|Specialty medical genetics|
Clitoromegaly (or macroclitoris) is an abnormal enlargement of the clitoris that is mostly congenital or acquired, though deliberately induced clitoris enlargement as a form of female genital body modification is achieved through various uses of anabolic steroids, including testosterone, and may also be referred to as clitoromegaly. Clitoromegaly is not the same as normal enlargement of the clitoris seen during sexual arousal.
In Atlas of Human Sex Anatomy (1949) by Robert Latou Dickinson, the typical clitoris is defined as having a crosswise width of 3 to 4 mm (0.12 - 0.16 inches) and a lengthwise width of 4 to 5 mm (0.16 - 0.20 inches). On the other hand, in Obstetrics and Gynecology medical literature, a frequent definition of clitoromegaly is when there is a clitoral index (product of lengthwise and crosswise widths) of greater than 35 mm2 (0.05 inches2), which is almost twice the size given above for an average sized clitoral hood.
The different grade of genital ambiguity is commonly measured by the Prader classification, which ranges, in ascending order of masculinisation, from 1: female external genitalia with clitoromegaly through 5: pseudo-phallus looking like normal male external genitalia.
Clitoromegaly is a rare condition and can be either present by birth or acquired later in life. If present at birth, congenital adrenal hyperplasia can be one of the causes, since in this condition the adrenal gland of the female fetus produces additional androgens and the newborn baby has ambiguous genitalia which are not clearly male or female. In pregnant women who received norethisterone during pregnancy, masculinization of the fetus occurs, resulting in hypertrophy of the clitoris; however, this is rarely seen nowadays due to use of safer progestogens. It can also be caused by the autosomal recessive congenital disorder known as Fraser syndrome.
In acquired clitoromegaly, the main cause is endocrine hormonal imbalance affecting the adult woman, including polycystic ovarian syndrome (PCOS) and hyperthecosis. Acquired clitoromegaly may also be caused by pathologies affecting the ovaries and other endocrine glands. These pathologies may include virulent (such as arrhenoblastoma) and neurofibromatosic tumors. Another cause is clitoral cysts. Sometimes there may be no obvious clinical or hormonal reason.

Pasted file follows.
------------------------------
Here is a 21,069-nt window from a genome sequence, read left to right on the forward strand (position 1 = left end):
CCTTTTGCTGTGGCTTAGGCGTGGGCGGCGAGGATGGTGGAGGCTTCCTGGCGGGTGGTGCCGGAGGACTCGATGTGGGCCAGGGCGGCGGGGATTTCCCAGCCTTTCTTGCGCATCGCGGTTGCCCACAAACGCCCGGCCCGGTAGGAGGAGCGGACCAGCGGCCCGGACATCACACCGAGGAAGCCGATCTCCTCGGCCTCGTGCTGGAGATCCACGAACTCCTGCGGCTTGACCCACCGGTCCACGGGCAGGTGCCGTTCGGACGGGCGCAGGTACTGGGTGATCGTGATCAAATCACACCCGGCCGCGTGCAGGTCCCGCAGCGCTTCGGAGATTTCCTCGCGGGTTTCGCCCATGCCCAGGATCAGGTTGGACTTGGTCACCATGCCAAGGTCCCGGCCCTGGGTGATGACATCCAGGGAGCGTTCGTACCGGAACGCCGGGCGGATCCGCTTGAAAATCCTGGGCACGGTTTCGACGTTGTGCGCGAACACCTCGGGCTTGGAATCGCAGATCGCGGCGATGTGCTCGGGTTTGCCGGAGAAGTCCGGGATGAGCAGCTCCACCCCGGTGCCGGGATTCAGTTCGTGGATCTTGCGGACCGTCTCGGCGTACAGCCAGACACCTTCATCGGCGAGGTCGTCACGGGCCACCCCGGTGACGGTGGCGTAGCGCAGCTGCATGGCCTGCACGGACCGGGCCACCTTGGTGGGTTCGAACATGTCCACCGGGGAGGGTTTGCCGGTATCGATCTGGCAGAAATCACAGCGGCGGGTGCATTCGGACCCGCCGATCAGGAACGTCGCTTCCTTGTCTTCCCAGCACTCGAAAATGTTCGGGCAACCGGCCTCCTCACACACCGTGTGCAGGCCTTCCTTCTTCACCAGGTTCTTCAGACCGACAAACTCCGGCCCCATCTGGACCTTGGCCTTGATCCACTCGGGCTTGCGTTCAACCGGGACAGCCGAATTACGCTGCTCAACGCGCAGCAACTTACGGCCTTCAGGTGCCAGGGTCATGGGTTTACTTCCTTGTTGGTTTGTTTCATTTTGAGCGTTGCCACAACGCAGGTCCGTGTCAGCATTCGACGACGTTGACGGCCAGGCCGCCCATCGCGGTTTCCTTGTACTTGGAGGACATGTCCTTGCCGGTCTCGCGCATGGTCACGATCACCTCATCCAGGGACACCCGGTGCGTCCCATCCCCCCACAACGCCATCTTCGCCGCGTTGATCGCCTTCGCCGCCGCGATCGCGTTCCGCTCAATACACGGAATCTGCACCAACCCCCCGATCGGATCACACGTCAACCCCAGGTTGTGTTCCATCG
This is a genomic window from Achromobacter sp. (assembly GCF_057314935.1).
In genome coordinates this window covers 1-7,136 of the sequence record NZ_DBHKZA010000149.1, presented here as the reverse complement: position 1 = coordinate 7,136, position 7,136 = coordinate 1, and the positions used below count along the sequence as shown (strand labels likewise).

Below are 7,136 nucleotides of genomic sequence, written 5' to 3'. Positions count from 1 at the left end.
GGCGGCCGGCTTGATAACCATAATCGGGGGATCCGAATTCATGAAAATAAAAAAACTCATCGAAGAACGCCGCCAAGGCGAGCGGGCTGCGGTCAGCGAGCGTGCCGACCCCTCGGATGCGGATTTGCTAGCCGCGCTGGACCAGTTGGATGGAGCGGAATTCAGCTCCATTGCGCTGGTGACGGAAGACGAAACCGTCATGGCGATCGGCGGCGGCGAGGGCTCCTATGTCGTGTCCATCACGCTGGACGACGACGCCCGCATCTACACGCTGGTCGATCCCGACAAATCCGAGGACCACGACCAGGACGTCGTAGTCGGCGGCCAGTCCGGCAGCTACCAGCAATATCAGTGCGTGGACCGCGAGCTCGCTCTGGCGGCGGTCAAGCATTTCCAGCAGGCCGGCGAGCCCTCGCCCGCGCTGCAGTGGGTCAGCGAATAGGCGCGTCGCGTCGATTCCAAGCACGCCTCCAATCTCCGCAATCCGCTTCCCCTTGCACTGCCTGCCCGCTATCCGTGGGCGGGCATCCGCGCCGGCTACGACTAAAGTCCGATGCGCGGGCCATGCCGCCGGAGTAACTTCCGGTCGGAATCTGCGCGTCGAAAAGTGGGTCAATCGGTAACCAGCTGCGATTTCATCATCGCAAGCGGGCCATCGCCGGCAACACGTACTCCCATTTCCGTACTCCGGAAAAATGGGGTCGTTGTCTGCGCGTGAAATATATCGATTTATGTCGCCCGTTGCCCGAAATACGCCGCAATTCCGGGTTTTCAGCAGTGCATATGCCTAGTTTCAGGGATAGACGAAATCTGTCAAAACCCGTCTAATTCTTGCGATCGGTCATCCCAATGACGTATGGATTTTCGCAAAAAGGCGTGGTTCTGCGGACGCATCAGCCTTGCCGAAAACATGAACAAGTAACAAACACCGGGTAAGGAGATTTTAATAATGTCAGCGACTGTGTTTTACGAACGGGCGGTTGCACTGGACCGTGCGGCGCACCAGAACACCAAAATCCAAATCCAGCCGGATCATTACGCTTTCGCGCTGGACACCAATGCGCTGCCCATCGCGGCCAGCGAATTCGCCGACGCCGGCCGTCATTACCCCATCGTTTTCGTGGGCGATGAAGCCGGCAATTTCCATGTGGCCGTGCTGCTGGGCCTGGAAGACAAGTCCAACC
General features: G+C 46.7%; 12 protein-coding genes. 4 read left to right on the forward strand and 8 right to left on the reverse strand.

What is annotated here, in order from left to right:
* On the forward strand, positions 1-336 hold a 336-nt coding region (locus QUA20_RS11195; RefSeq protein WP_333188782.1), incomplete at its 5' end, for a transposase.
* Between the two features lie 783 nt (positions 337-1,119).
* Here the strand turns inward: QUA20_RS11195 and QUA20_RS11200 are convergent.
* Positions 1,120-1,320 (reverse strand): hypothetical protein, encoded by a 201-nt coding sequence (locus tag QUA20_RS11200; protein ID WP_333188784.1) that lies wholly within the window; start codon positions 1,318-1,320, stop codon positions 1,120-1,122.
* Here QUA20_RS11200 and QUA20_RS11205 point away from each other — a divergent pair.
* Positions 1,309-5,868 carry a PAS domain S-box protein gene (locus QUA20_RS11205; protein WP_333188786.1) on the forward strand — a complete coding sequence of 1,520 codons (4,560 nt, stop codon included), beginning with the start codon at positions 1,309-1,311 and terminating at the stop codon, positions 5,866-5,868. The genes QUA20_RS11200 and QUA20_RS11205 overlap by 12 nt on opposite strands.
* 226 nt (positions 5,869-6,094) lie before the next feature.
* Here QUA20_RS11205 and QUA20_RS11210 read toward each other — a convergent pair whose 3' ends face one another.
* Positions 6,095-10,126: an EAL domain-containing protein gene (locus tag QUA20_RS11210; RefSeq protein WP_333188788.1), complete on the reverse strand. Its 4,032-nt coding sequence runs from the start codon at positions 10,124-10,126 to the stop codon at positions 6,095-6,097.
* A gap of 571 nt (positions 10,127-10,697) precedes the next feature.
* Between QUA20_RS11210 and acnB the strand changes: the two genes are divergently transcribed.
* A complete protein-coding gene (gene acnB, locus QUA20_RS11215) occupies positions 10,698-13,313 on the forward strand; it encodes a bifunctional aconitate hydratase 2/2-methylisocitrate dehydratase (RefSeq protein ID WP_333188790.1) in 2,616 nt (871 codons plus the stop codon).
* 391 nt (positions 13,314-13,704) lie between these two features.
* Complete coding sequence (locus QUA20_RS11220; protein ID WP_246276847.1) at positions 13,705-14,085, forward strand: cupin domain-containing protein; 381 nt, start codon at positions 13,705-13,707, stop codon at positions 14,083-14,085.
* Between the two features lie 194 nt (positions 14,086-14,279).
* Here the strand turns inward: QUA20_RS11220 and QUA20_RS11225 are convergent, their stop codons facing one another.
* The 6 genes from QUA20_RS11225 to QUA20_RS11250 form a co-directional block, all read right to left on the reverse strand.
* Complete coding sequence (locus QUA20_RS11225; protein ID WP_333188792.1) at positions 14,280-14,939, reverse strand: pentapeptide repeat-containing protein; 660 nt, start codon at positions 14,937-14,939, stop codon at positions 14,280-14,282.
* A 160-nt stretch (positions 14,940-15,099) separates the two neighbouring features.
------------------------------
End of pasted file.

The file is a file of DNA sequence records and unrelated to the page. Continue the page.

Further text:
Female bodybuilders and athletes who use androgens, primarily to enhance muscular growth, strength and appearance (see Use of performance-enhancing drugs in sport), may also experience clearly evident enlargement of the clitoris and increases in libido. Women who use testosterone for therapeutic reasons (treating low libido, averting osteoporosis, as part of an anti-depressant regimen, etc.) experience some enlargement of the clitoris, although the dosages warranted for these conditions are much lower. Pseudoclitoromegaly or pseudohypertrophy of the clitoris "has been reported in small girls due to masturbation: manipulations of the skin of prepuce leads to repeated mechanical trauma, which expands the prepuce and labia minora, thus imitating true clitoral enlargement".
Human rights concerns
Early surgical reduction of clitoromegaly via full or partial clitoridectomy is controversial, and intersex women exposed to such treatment have spoken of their loss of physical sensation, and loss of autonomy. In recent years, human rights institutions have criticized early surgical management of such characteristics.
In 2013, it was disclosed in a medical journal that four unnamed elite female athletes from developing countries were subjected to gonadectomies and partial clitoridectomies after testosterone testing revealed that they had an intersex condition. In April 2016, the United Nations Special Rapporteur on health, Dainius Pūras, condemned this treatment as a form of female genital mutilation "in the absence of symptoms or health issues warranting those procedures."